Unlike other species, there seems to be no obvious evolutionary benefit to humans reaching an older age. In a new study, published in Nature Ecology and Evolution, Dr Jacob Moorad and Craig Walling from the Institute for Evolutionary Biology conclude that there are no easy answers and the mystery is more complex than we thought.
Evolutionary theory struggles with why we live for so long. Natural selection promotes survival only up to the last age of reproduction, but menopause marks the end of fertility for women who live into their 50s. Menopause should reliably mark their death, but that certainly doesn’t happen. Post-menopause lifespan is not just a feature of modern life; women have been shown to live many decades post-menopause in hunter-gatherer populations, too.
The current evolutionary explanation is that natural selection must act indirectly; female late-life survival genes benefit fitness via avenues other than late-life survival. Scientists have proposed at least three evolutionary models.
The first assumes that genes that promote early survival and fertility also favour long-life; evolution should increase the frequencies of these genes because of their early-life effects. The second notes that men do not menopause and can occasionally reproduce well into their 70s, meaning that there will be selection for late-life survival in men. If genes for long-life work alike in men and women, then selection should indirectly favour post-menopausal survival.
Finally, in some populations, adult offspring benefit from the presence of their mothers and childhood survival increases when grandmothers are available. If genes for late-life female survival also promote care-giving to children and grandchildren, then indirect selection may favour post-menopausal survival.
These assumptions regarding genetic associations between traits are untested, and our first goal was to measure their strength. Our data derived from 19th century church records of members of The Church of Jesus Christ of Latter-day Saints, from the Utah Territory (USA). We felt that the environmental conditions experienced by this pioneering population might better reflect those experienced by long-ago humans than any modern population. Also, the quantity of data suggested tremendous statistical power to detect very small signatures of genetic selection.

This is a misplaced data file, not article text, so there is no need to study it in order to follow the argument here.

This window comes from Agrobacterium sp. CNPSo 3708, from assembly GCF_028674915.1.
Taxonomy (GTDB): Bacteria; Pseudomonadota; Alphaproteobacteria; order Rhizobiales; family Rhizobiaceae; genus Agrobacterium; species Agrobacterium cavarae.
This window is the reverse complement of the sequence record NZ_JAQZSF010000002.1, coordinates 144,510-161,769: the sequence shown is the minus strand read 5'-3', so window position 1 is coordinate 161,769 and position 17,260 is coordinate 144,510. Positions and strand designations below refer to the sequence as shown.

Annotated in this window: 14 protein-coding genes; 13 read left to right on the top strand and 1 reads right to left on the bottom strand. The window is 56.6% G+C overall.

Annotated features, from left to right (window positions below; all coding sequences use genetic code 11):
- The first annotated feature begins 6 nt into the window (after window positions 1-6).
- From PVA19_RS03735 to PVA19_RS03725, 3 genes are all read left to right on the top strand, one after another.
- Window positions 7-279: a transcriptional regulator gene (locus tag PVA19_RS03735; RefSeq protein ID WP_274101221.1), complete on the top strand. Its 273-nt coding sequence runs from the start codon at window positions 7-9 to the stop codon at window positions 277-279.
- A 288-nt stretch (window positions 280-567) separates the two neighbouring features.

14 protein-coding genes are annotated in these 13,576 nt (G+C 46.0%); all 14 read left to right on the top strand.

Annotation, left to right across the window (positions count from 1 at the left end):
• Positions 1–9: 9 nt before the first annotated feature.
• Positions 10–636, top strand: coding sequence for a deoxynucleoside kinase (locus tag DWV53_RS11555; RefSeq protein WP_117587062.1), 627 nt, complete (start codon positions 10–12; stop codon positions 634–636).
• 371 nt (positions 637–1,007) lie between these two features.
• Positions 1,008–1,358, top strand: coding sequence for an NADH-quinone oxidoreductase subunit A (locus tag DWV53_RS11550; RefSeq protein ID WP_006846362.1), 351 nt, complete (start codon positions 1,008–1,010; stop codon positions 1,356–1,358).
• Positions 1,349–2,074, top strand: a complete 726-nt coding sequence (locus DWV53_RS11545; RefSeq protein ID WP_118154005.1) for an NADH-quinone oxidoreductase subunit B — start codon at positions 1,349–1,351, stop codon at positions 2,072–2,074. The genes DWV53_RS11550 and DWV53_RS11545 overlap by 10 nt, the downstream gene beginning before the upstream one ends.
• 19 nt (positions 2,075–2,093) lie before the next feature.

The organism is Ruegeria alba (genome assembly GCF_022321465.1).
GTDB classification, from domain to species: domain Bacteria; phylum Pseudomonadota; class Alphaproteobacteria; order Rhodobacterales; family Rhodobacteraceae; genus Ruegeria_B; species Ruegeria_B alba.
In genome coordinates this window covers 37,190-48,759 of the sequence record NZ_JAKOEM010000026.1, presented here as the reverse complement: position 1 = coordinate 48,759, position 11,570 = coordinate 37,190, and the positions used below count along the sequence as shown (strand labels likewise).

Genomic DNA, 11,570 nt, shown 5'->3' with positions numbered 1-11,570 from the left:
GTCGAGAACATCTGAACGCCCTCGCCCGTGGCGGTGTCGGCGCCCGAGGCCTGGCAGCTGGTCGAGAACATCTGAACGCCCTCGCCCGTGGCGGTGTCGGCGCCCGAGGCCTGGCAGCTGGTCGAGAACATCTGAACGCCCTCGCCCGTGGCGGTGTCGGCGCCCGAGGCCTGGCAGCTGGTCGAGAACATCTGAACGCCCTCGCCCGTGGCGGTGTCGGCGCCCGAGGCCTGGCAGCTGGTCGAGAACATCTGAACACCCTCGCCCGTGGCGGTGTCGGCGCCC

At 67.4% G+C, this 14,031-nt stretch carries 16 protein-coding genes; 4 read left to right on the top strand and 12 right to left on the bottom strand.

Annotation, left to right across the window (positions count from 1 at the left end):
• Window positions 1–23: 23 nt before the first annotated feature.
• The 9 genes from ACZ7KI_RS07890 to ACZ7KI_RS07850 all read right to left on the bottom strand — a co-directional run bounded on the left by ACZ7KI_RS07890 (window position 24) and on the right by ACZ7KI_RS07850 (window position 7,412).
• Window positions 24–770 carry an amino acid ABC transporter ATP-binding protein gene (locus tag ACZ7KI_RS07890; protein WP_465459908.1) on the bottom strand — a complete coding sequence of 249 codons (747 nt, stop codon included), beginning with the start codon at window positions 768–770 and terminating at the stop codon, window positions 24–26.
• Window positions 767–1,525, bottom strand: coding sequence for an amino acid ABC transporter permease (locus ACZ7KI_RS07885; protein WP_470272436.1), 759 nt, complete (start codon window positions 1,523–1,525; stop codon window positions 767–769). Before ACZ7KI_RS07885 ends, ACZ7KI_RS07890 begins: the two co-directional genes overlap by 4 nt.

A secondary goal was to identify sources of genetic selection for long-life in men. We expected late-life male reproduction would directly select for late-life survival. It did, but it only explained 6% of the total selection. We were surprised to learn that indirect selection caused by associations between early fertility and survival explained 94% of all genetic selection. It appears that there is much variation for genes of general quality that improve both early fitness and late-life male survival.
Even more surprising, we found no evidence that genes for female late-life survival had any relationship to fitness. In other words, there was no source of selection available to promote late-life female survival. Clearly, selection must have favoured long-life in women at some point, but this appears to have been lost in this population.
This is the first such study, and we hope to replicate it in populations from other places and times to better understand when and how this loss of selection happened.